Bee holding a mini-ball. Photo: Lida Loukola

Bees have shown the capacity to solve some problems in the lab, performing simple tasks like pulling strings to obtain a food reward.

But new experiments show the insects can even improvise upon what they see to make their workload easier and more efficient, according to a new paper in Science.

Rolling balls on a platform to a designated space shows the bumblebees can see, repeat and even improve upon a set of visual instructions, the scientists contend.

“We wanted to explore the cognitive limits of bumblebees by testing whether they could use a non-natural object in a task likely never encountered before by any individual in the evolutionary history of bees,” said Clint Perry, one of the lead authors, from the Queen Mary University of London, in a school statement.

The bees in the study were trained to know the correct location of a small ball on a platform.

Three groups of the insects had different preconditioning prior to the task. One group only saw the ball in the correct location, another saw the ball move to the correct location with a hidden magnet, and a third actually saw a previously trained bee move the farthest ball to the center of the location to obtain the reward of sugar water.

The bees that had a fellow insect show them the way were more efficient and successful than the other two groups, the scientists reported.

But some of the bees went even further with the cognitive showmanship. They would move the closest ball instead of the farthest, thereby saving themselves effort and time.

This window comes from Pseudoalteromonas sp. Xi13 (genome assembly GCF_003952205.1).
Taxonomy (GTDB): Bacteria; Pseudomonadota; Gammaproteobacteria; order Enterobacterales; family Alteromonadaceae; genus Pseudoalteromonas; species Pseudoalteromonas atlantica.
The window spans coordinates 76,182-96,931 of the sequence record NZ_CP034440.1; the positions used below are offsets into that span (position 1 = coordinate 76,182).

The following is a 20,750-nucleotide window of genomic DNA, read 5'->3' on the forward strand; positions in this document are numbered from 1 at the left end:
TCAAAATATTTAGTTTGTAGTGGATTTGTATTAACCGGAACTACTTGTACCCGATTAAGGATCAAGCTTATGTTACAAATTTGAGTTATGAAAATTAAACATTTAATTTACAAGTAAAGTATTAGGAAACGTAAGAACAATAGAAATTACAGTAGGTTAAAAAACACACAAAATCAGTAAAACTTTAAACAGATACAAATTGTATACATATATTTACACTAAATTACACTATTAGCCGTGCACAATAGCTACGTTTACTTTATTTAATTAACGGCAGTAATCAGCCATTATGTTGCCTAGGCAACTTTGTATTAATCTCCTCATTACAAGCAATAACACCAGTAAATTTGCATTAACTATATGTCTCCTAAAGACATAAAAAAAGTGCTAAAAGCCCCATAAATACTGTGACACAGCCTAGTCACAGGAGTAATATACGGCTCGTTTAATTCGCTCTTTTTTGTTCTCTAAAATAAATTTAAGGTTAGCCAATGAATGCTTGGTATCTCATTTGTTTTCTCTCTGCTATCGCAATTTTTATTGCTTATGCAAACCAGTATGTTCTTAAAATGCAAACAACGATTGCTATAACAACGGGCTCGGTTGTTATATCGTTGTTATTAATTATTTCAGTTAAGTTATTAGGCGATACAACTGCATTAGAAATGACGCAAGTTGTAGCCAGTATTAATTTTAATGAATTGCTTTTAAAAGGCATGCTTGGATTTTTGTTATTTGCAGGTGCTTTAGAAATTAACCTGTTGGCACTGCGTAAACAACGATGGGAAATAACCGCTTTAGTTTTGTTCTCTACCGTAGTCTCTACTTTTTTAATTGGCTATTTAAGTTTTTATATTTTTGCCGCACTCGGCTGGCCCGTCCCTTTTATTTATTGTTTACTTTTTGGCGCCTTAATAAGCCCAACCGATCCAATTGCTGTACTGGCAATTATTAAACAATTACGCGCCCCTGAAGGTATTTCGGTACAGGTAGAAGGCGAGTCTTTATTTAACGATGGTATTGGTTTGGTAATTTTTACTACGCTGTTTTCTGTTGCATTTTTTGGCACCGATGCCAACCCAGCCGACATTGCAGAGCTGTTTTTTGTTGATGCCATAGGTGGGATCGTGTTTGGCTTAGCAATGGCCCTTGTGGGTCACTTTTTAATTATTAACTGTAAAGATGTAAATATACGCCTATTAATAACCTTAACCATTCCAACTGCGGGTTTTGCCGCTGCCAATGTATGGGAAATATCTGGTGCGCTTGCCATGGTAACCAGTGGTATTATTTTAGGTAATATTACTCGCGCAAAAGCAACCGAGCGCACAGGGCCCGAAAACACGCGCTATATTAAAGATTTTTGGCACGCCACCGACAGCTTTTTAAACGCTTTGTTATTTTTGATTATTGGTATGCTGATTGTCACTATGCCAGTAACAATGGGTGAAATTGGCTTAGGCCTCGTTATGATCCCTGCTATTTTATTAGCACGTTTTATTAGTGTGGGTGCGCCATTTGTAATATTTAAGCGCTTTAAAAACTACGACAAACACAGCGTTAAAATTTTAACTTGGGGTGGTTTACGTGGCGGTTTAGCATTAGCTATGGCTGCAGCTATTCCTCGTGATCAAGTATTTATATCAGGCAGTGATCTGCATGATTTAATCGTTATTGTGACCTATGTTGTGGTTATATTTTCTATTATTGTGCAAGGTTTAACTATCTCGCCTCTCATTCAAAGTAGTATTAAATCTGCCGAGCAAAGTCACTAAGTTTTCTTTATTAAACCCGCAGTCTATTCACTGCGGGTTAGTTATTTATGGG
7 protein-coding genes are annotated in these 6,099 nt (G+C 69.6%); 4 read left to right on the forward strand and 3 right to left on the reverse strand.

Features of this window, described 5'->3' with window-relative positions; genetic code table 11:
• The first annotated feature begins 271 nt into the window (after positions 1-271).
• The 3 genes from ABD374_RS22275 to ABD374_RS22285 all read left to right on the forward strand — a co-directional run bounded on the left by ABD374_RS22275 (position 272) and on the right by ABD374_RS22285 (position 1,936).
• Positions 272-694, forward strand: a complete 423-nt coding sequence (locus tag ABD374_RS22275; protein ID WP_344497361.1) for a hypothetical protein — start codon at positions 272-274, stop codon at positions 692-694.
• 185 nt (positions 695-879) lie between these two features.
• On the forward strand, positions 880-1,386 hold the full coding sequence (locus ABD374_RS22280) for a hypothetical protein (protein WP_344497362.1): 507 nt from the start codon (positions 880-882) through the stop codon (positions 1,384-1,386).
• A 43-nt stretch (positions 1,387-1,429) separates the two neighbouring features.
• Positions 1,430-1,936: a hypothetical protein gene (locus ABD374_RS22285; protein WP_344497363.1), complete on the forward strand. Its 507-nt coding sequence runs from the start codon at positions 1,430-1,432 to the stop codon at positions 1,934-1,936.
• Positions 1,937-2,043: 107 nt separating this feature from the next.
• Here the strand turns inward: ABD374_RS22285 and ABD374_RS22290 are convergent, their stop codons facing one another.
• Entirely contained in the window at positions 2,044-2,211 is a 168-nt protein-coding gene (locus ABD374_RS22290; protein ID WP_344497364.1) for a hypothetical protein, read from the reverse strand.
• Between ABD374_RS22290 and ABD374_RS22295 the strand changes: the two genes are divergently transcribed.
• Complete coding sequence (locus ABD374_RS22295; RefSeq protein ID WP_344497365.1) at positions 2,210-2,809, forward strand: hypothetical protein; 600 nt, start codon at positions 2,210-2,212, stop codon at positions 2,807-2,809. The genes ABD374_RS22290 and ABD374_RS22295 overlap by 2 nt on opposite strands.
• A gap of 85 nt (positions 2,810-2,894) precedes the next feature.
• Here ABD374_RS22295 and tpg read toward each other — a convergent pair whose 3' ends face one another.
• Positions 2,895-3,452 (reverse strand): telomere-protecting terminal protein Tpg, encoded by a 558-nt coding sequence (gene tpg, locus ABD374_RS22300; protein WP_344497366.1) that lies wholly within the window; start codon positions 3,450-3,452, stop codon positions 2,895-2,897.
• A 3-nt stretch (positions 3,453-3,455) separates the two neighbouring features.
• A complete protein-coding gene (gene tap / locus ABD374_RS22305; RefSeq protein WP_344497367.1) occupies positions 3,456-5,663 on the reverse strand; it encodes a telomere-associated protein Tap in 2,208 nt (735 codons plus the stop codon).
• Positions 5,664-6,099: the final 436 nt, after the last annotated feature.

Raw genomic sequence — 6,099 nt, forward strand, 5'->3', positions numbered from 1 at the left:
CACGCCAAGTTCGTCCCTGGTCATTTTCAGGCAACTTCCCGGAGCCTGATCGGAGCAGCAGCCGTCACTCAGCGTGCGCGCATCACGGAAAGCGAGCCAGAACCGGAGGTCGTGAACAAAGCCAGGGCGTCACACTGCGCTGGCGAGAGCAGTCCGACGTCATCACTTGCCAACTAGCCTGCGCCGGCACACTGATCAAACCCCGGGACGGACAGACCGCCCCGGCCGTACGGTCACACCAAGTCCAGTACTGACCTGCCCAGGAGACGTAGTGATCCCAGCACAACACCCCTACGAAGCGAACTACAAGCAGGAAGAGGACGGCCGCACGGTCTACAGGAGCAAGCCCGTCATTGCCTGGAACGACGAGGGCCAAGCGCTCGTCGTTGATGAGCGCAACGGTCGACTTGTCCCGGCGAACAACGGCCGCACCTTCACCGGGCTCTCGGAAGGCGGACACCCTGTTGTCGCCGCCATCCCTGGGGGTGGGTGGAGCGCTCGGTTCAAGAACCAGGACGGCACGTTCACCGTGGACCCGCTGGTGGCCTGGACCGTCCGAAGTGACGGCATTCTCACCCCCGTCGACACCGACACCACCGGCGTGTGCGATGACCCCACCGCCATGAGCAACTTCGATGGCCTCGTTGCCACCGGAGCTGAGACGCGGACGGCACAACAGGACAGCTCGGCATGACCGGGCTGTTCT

The exacting nature of the task may go far to show that even insects with tiny brains could be forced to make intelligent decision, based upon the environmental pressures.

“It may be that bumblebees, along with many other animals, have the cognitive capabilities to solve such complex tasks, but will only do so if environmental pressures are applied to necessitate such behaviors,” said Olli Loukola, another author.

“Such unprecedented cognitive flexibility hints that entirely novel behaviors could emerge relatively swiftly in species whose lifestyle demands advanced learning abilities, should relevant ecological pressures arise,” the article concludes.

Previous experiments showed that bees can move caps to access food stores – and also showed the ability to roll balls to get rewards, as reported in the journal Animal Cognition in 2014.